A ground fighter needs to earn low line kicks, and boxing skills from someone that truly knows how to punch and defend at the same time.  Let's say someone that has had that punch in the face.  A striker needs to be able to get a feel for the take down and balancing to stop it.  If you strike at a guy who's a great leg shooter you will in all likely hood will be on your back. (Remember, lots of people have had high school wrestling..how many had high school martial arts, or boxing...almost none.  I hear many say they would knock them out on the way in, but I wonder how many people they Have actually ever knocked out in their life...probably none...so why would it happen under the stress of an attack.  You perform how you train in a fight.   Positioning on the ground is important and leverage, you need to be able to get off the bottom first an foremost.  I see strikers get mounted all the time and their feet go straight up in the air...just like a bird that fell off the perch, death or a beating is sure to follow.  I'll stop for now but I hope this sort of answers your questions, leave it to you to give me such a tough one  thanks, it made me think...Sigung Bono  

PS, you really need to have these....
GM John E Bono DC
9th Degree Grand Master Gaylord Method Kajukenbo
Full Instructor-Hartsell's Jeet Kune Do Grappling Assoc
Chief Instructor Bono's Jeet Kune Do/Kajukenbo
Champions aren't made in the gyms. Champions are made from something they have deep inside them a desire,a dream,a vision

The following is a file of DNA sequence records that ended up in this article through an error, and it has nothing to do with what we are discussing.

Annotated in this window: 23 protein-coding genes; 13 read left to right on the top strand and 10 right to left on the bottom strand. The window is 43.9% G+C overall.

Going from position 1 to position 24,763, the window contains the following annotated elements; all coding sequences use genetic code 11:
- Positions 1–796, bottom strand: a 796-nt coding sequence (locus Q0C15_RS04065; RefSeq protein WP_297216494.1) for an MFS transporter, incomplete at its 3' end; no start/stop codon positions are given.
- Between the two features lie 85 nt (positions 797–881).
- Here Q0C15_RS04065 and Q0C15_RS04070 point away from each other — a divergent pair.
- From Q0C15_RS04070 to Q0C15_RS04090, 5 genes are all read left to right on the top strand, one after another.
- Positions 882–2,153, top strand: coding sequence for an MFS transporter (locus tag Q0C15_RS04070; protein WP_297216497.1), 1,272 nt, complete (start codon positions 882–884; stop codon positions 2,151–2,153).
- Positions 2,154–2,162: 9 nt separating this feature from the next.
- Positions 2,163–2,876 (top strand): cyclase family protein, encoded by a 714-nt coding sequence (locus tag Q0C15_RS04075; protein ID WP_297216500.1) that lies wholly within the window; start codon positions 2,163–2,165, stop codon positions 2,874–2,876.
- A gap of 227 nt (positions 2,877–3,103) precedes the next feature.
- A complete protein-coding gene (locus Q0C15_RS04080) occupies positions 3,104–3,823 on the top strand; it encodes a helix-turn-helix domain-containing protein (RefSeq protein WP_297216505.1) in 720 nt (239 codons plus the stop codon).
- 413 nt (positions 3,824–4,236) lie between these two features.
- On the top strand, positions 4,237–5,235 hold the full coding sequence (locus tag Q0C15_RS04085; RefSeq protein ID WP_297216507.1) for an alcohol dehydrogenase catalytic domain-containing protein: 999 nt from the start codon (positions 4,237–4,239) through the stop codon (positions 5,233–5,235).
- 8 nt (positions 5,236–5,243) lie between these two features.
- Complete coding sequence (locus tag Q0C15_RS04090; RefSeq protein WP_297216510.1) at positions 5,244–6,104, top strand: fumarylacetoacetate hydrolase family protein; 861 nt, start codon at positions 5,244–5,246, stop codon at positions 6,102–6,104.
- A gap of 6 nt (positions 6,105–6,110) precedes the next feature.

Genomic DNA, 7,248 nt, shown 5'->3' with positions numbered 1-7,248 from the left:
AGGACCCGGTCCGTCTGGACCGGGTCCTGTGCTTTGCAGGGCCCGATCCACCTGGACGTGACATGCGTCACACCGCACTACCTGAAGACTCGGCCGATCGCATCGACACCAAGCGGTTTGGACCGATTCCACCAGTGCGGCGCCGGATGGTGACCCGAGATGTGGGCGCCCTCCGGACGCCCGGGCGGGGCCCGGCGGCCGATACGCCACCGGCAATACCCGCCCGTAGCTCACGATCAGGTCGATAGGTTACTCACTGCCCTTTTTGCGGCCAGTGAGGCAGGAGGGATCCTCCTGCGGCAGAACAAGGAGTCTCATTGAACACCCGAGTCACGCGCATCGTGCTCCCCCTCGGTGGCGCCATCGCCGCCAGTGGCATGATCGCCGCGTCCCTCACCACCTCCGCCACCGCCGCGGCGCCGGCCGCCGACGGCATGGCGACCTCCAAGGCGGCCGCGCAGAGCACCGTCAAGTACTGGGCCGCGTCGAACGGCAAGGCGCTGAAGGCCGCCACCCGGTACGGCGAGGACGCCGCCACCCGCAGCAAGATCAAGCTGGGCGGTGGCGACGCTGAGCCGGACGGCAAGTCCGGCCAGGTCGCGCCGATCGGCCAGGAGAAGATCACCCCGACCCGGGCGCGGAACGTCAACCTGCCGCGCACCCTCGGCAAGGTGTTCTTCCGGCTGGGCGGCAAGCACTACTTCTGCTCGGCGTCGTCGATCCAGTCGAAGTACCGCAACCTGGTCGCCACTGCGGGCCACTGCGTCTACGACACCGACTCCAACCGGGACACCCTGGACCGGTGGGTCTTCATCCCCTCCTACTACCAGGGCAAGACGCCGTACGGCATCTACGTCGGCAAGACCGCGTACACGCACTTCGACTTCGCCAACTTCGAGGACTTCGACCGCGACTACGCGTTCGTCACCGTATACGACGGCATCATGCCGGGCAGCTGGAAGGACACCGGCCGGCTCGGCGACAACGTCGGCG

Offline Claudio

  • BlackBelt
  • Blue Belt
  • ***
  • Posts: 313
  • Empty your mind
Re:Handling a Grappler
« Reply #42 on: September 29, 2004, 01:37:19 PM »
Great response Sigung Bono

I train at the Norcal fighting Alliance, a Cesar Gracie affiliate NHB school. No GI. It's in Sant Rosa run by David Terrell.

Anyway, my students and I also train with takedowns while applying strikes and it's very difficult to get that one punch knockout or get a timed punch in when you don't know when the takedown is coming. Leg kicks add an entire new element to the ballgame. I find that the viciousness of kajukembo helps out quite a bit during training.

One thing I did want to add, is to all kajukenbo/kajukembo instructors a good NHB fighter is very hard to beat. The idea of a grappler trying to pull guard in a street fight and then you hitting them in the groin with strikes and ending the fight everytime is a little far fetched. Eye pokes are fine until you get caught in an armbar. The grappler wants to be on top also and pound there opponent into the ground,so the more you train in grappling whether it's BJJ, GJJ or Sambo for leg and ankle (breaks)which I also like. The better Kaju martialist you'll be.

Kajukenbo/Kajukembo is the Heat!!!!!!!!!!!!!!
Prof. Claude "Claudio" Lawson III
Ronin Kombat Systems / American Kajukembo Assoc

Kajukembo/Kajukenbo(GM Davis)/ Brazilian Jiujitsu/Kick Boxing/ Practical Weapons/ JKD

Offline KajuJKDFighter

  • Senior Moderator
  • Black Belt
  • *****
  • Posts: 3442
  • "Accept the things to which fate binds you"
    • Bono's Jeet Kune Do and Kajukenbo
Re:Handling a Grappler
« Reply #43 on: September 29, 2004, 02:33:51 PM »